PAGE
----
As a self-employed writer, I don't have a regular paycheck. It has taught me to be mindful about spending. I've also had to learn not to let that mindfulness become a sense of scarcity in my life. Most of all, I've learned to value my work in the world. Sometimes, when we're enjoying ourselves, we forget that we can still earn money while we're having fun.
Those were just some of the lessons I was dealing with as I read Adele Azar-Rucquoi's book. Money as Sacrament, 10 years in the making, is about making peace with money or, in my words, feeling at home with money. Adele wondered about the spirit in currency (dollar bills say "In God We Trust") and set out on a journey to meet other women and explore their stories in relation to money. She shares her own story, reflected by the stories of the 50 women she interviewed.
Adele's conversational writing style is rather like letters written to the reader. In each, we learn something about the appearance of the interview subject, what the author and she had for lunch, and the setting. The interviews are just the right length, each with a focus to maintain interest.
There is no judgment on Adele's part about the financial circumstances of her interview subjects, except once when Tabatha, an elderly African-American woman, asks Adele for money. While resentful at first, Adele came to accept her role as Tabatha's monthly donor. Her view of Tabatha, she realized, was not being diminished because of Tabatha's request for help. That early phone call was a "call to community".
Among the many situations described in this book, you're bound to find a woman's story that reflects your own. I could identify with Rachel, who decided to take a risk and become a marriage therapist working with couples rather than one partner at a time. Her training took time and money, and her new therapy practice isn't generating money as yet. She would rather take risks than not take on something new and challenging.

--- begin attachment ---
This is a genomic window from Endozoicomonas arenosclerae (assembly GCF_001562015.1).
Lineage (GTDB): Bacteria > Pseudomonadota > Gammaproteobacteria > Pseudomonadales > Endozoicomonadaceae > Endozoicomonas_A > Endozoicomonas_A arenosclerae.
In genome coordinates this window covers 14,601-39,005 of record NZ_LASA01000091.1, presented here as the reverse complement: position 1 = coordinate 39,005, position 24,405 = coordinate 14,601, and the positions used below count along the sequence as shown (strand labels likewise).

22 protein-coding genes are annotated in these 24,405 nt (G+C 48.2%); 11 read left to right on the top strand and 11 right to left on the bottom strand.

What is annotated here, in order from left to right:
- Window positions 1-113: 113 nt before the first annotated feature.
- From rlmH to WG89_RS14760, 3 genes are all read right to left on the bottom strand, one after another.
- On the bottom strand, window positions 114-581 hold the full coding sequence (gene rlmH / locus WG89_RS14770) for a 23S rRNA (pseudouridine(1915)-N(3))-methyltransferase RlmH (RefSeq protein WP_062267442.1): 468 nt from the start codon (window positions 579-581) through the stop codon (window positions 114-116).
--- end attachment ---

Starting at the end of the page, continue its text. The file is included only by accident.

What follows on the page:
Rachel and Adele took on a challenge together when they addressed Adele's church congregation on their mutual work for Middle East peace. Rachel is Jewish, and Adele is Arab-American. "Whether in the wallet or at the pulpit," Adele writes, "whatever is worth having is worth taking risks for. And our holiness lies in the stretch."
The author was raised by immigrant parents who worked very hard to earn and save money. A couple of years in a Catholic private school led her to Catholicism and to taking her vows as a nun. She spent 16 years in a convent, where she was looked after very well. But she wasn't to have her own money. Once out in the world, Adele faced the beliefs about money with which she had been raised. She became "a hyperproductive moneymaker", leaving no space for piety. A church-employed therapist helped Adele to slow down by encouraging her to smell something lovely, like fresh flowers. He told her, "Money is made for pleasure."
When Adele became one of the beneficiaries of her parents' estate following their deaths, she felt guilty for having so much money. As a poor woman, she hated money. As a rich one, she was still confused. A supportive stockbroker introduced her to a peacemaking group that would change her life. The Foundation for Mideast Peace sought to reconcile Arabs and Jews. Once she plunged into the work, she "got straight on what money I wanted to give to good causes".
She took comfort in Marianne Williamson's words in A Woman's Worth: "It is God's will that each of us, every woman, man and child, be happy, whole and successful." Adele came to accept what a priest friend had written about her inheritance: "Whether you take a vow of poverty or take ownership of a Cadillac, it's all about accepting the gifts God puts before you. All is gift."
I never had heard money described as sacrament before, except for watching a former therapist place my check on her altar. I have been struggling ever since to see money in that light. Adele's book is helping me. It is so refreshing to have a book linking money with spirituality.
Adele writes of her marital struggles when she shared her money with her new husband, Jim, who had been homeless. Yet he was better able to spend money than she was. He later received his own large check from a retirement account he had set up while teaching.
The appendix includes "Money Aerobics - Seven Stretches for Your Money Muscles". "Avoid Running" is a big one for many of us who have overspent instead of facing "emotional woes". The book ends with "Further Conversations"—questions to ask yourself about your relationship with money. Answering those questions could fill your own book.
Adele lives with her husband in Maitland, Florida where she spends time square dancing, conducting workshops on prejudice reduction or conflict resolution, signing books and smelling the orange blossoms on her property. To read more about Adele, see her website, here: www.MoneyAsSacrament.com.
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